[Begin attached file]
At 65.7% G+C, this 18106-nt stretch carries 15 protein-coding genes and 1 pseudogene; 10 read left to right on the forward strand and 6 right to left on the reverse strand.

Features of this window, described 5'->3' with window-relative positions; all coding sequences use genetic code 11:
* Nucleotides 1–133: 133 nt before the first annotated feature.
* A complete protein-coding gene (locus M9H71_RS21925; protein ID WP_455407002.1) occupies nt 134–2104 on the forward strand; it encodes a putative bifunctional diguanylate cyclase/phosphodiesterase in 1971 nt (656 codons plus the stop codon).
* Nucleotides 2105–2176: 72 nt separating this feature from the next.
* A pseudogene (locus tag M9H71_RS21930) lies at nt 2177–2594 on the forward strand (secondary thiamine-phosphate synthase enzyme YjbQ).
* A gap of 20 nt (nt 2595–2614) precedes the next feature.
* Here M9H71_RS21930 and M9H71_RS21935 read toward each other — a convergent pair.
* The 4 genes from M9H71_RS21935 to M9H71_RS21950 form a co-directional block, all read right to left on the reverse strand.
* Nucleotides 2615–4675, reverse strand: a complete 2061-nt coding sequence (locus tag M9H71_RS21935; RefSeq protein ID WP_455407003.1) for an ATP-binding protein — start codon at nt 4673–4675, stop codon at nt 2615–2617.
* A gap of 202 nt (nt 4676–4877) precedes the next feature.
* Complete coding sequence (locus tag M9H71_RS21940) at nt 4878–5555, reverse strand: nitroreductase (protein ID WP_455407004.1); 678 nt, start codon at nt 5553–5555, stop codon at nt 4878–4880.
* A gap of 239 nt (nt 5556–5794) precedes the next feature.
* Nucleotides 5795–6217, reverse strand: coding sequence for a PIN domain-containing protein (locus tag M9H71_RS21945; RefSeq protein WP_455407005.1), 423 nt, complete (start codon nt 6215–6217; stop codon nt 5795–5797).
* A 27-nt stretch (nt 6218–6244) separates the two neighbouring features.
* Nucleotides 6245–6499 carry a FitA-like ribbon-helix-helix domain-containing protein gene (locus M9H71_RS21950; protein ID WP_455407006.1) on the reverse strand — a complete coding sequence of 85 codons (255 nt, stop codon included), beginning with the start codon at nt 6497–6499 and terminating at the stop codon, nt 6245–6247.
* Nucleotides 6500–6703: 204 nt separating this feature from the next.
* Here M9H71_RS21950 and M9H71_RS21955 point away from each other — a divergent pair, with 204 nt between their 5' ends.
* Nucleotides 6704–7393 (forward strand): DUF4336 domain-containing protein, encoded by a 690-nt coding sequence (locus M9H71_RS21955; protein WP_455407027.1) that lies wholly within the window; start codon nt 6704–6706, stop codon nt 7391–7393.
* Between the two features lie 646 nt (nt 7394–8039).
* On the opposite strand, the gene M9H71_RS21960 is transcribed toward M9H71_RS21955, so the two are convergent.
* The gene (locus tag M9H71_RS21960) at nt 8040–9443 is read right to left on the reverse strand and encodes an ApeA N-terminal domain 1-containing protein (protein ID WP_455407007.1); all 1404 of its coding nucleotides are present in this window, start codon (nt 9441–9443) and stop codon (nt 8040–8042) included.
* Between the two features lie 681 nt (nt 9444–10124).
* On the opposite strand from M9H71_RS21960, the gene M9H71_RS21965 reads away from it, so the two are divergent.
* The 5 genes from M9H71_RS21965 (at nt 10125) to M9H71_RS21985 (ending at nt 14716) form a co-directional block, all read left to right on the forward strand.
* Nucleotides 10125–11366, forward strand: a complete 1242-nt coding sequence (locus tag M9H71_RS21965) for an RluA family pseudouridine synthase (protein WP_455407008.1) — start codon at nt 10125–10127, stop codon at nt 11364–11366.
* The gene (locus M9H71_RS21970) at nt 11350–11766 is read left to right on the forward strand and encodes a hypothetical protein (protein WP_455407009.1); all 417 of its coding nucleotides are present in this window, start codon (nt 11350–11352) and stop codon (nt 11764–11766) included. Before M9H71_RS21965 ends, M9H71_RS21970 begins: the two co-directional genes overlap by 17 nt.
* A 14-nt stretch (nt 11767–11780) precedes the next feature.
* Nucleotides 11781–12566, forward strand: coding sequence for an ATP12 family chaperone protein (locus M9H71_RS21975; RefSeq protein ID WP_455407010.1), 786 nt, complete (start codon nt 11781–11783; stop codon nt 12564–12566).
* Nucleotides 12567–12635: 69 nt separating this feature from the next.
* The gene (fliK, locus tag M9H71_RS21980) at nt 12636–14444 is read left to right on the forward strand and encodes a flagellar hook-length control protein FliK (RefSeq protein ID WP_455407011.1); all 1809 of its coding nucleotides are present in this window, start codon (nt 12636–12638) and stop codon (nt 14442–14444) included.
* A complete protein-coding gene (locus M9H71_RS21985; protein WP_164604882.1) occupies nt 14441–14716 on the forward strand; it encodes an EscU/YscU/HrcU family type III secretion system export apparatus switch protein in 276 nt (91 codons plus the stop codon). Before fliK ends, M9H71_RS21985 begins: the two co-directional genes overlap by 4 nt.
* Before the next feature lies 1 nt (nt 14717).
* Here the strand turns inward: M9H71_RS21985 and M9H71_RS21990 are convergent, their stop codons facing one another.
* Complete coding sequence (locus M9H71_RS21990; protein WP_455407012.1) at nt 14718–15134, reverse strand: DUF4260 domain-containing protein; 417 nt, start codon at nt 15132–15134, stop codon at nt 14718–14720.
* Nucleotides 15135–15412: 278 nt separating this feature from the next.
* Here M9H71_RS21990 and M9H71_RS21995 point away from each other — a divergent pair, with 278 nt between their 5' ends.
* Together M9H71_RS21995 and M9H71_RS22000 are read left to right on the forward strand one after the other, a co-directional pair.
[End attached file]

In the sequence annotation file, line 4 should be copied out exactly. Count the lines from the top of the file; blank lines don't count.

* A complete protein-coding gene (locus M9H71_RS21925; protein ID WP_455407002.1) occupies nt 134–2104 on the forward strand; it encodes a putative bifunctional diguanylate cyclase/phosphodiesterase in 1971 nt (656 codons plus the stop codon).